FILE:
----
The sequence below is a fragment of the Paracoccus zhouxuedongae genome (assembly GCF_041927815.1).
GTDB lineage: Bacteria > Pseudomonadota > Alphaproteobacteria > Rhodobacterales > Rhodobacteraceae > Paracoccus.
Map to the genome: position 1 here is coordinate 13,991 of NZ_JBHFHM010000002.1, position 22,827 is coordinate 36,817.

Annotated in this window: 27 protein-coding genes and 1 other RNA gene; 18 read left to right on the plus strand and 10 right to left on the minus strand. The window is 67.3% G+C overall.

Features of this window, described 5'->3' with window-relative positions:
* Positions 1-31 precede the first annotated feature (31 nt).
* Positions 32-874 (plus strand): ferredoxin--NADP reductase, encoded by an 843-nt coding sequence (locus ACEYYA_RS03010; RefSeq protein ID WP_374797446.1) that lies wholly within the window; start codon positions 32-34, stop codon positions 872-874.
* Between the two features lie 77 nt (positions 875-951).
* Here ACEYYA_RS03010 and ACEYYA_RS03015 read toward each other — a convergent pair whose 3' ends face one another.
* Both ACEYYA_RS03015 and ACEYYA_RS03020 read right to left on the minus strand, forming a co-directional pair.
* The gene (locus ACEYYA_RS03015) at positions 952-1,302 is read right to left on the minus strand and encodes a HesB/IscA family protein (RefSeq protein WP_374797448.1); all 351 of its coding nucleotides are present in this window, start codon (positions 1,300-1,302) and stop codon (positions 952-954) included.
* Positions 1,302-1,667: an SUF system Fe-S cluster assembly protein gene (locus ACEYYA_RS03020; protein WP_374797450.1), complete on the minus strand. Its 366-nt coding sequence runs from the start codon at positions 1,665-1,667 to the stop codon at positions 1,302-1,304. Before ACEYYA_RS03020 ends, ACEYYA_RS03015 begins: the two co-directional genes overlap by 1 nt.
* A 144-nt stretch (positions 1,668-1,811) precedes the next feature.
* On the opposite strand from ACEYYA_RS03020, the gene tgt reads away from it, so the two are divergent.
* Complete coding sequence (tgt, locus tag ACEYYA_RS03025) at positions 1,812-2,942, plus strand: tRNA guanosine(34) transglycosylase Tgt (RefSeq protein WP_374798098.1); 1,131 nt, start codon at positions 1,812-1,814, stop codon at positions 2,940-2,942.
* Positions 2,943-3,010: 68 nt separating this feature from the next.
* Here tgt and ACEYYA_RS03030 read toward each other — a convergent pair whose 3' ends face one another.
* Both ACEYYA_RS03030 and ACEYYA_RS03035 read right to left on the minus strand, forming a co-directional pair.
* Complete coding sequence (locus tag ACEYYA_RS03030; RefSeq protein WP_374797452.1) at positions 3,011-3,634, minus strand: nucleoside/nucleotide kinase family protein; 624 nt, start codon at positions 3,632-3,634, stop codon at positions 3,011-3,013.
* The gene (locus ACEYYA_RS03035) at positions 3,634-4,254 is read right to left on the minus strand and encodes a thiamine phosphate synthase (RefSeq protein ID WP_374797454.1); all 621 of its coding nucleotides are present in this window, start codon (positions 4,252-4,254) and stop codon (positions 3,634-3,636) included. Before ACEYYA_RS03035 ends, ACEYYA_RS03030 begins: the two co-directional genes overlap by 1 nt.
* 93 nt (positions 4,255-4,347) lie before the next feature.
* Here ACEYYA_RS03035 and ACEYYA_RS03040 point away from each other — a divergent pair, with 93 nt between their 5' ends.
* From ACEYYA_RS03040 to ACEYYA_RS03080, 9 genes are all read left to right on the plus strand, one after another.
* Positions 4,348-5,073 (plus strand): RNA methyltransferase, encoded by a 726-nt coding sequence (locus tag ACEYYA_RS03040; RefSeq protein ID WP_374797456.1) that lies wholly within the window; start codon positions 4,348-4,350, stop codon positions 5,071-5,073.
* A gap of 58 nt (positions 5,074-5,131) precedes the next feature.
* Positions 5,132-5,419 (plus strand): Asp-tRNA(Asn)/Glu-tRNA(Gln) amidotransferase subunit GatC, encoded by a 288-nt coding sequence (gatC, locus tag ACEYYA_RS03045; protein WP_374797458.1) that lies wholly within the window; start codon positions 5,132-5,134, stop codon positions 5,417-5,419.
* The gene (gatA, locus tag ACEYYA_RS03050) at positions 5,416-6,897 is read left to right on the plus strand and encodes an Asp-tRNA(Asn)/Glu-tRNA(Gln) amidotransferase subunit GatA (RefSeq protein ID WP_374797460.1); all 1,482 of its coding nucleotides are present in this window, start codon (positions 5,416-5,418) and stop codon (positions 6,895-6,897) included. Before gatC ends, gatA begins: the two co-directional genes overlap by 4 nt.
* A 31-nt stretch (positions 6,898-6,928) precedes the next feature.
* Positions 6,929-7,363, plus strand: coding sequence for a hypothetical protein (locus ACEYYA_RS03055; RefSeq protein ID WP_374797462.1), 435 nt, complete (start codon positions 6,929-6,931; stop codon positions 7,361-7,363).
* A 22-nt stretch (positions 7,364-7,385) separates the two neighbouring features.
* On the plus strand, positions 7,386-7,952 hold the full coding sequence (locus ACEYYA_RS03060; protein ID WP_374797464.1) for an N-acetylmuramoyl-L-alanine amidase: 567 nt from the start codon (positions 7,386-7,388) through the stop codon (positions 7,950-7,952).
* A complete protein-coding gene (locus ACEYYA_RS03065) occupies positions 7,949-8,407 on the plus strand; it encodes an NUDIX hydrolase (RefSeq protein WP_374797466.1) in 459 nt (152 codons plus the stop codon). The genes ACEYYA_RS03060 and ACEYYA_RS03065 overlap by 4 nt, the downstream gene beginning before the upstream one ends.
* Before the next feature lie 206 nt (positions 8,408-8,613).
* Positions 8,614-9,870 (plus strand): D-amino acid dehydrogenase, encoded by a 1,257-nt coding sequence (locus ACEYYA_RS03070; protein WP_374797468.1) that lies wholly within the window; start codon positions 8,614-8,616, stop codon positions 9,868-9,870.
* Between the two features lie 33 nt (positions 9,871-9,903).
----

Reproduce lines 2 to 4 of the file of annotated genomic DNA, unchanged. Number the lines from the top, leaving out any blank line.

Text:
GTDB lineage: Bacteria > Pseudomonadota > Alphaproteobacteria > Rhodobacterales > Rhodobacteraceae > Paracoccus.
Map to the genome: position 1 here is coordinate 13,991 of NZ_JBHFHM010000002.1, position 22,827 is coordinate 36,817.

Annotated in this window: 27 protein-coding genes and 1 other RNA gene; 18 read left to right on the plus strand and 10 right to left on the minus strand. The window is 67.3% G+C overall.